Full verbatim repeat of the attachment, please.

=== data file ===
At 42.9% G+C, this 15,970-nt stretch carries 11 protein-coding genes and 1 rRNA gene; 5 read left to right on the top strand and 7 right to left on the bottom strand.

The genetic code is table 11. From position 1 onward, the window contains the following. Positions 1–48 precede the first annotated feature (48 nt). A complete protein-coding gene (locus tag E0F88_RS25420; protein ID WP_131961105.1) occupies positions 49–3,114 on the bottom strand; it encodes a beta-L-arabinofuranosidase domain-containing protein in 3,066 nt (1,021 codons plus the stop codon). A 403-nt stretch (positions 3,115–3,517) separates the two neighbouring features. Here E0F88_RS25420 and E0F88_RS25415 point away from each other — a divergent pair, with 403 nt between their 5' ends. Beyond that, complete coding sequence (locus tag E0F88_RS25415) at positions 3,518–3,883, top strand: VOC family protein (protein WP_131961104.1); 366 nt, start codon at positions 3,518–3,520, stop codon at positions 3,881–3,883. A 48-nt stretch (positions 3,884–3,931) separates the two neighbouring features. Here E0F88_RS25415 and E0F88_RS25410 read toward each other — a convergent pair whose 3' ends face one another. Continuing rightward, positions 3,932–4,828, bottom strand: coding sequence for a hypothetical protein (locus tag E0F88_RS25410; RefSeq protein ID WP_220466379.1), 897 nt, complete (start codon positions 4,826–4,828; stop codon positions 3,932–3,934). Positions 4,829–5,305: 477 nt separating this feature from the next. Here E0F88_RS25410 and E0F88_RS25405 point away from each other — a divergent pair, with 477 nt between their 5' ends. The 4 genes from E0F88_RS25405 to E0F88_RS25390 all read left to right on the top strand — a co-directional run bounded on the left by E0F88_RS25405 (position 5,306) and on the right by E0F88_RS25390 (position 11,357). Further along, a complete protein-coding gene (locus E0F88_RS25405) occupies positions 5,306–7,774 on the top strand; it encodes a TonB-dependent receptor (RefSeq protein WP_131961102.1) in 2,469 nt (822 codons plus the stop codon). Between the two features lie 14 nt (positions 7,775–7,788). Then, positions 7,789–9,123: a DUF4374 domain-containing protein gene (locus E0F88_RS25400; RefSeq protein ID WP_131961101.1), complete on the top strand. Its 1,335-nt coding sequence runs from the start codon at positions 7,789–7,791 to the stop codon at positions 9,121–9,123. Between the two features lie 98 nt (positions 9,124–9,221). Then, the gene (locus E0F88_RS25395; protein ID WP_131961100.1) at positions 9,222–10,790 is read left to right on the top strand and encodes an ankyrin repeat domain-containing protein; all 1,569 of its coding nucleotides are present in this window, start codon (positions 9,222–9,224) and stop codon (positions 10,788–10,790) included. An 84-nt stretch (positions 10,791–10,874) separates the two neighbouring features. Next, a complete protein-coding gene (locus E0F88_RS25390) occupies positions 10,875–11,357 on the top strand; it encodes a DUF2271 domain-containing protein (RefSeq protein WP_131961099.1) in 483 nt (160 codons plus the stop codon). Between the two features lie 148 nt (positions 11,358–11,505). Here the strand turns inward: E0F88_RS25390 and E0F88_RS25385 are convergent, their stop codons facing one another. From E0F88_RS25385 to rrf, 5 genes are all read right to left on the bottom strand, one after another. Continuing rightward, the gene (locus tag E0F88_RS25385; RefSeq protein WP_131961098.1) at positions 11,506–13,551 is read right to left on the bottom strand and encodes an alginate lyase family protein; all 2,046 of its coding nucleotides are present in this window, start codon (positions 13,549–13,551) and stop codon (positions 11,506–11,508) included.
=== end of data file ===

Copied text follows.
At 42.9% G+C, this 15,970-nt stretch carries 11 protein-coding genes and 1 rRNA gene; 5 read left to right on the top strand and 7 right to left on the bottom strand.

The genetic code is table 11. From position 1 onward, the window contains the following. Positions 1–48 precede the first annotated feature (48 nt). A complete protein-coding gene (locus tag E0F88_RS25420; protein ID WP_131961105.1) occupies positions 49–3,114 on the bottom strand; it encodes a beta-L-arabinofuranosidase domain-containing protein in 3,066 nt (1,021 codons plus the stop codon). A 403-nt stretch (positions 3,115–3,517) separates the two neighbouring features. Here E0F88_RS25420 and E0F88_RS25415 point away from each other — a divergent pair, with 403 nt between their 5' ends. Beyond that, complete coding sequence (locus tag E0F88_RS25415) at positions 3,518–3,883, top strand: VOC family protein (protein WP_131961104.1); 366 nt, start codon at positions 3,518–3,520, stop codon at positions 3,881–3,883. A 48-nt stretch (positions 3,884–3,931) separates the two neighbouring features. Here E0F88_RS25415 and E0F88_RS25410 read toward each other — a convergent pair whose 3' ends face one another. Continuing rightward, positions 3,932–4,828, bottom strand: coding sequence for a hypothetical protein (locus tag E0F88_RS25410; RefSeq protein ID WP_220466379.1), 897 nt, complete (start codon positions 4,826–4,828; stop codon positions 3,932–3,934). Positions 4,829–5,305: 477 nt separating this feature from the next. Here E0F88_RS25410 and E0F88_RS25405 point away from each other — a divergent pair, with 477 nt between their 5' ends. The 4 genes from E0F88_RS25405 to E0F88_RS25390 all read left to right on the top strand — a co-directional run bounded on the left by E0F88_RS25405 (position 5,306) and on the right by E0F88_RS25390 (position 11,357). Further along, a complete protein-coding gene (locus E0F88_RS25405) occupies positions 5,306–7,774 on the top strand; it encodes a TonB-dependent receptor (RefSeq protein WP_131961102.1) in 2,469 nt (822 codons plus the stop codon). Between the two features lie 14 nt (positions 7,775–7,788). Then, positions 7,789–9,123: a DUF4374 domain-containing protein gene (locus E0F88_RS25400; RefSeq protein ID WP_131961101.1), complete on the top strand. Its 1,335-nt coding sequence runs from the start codon at positions 7,789–7,791 to the stop codon at positions 9,121–9,123. Between the two features lie 98 nt (positions 9,124–9,221). Then, the gene (locus E0F88_RS25395; protein ID WP_131961100.1) at positions 9,222–10,790 is read left to right on the top strand and encodes an ankyrin repeat domain-containing protein; all 1,569 of its coding nucleotides are present in this window, start codon (positions 9,222–9,224) and stop codon (positions 10,788–10,790) included. An 84-nt stretch (positions 10,791–10,874) separates the two neighbouring features. Next, a complete protein-coding gene (locus E0F88_RS25390) occupies positions 10,875–11,357 on the top strand; it encodes a DUF2271 domain-containing protein (RefSeq protein WP_131961099.1) in 483 nt (160 codons plus the stop codon). Between the two features lie 148 nt (positions 11,358–11,505). Here the strand turns inward: E0F88_RS25390 and E0F88_RS25385 are convergent, their stop codons facing one another. From E0F88_RS25385 to rrf, 5 genes are all read right to left on the bottom strand, one after another. Continuing rightward, the gene (locus tag E0F88_RS25385; RefSeq protein WP_131961098.1) at positions 11,506–13,551 is read right to left on the bottom strand and encodes an alginate lyase family protein; all 2,046 of its coding nucleotides are present in this window, start codon (positions 13,549–13,551) and stop codon (positions 11,506–11,508) included.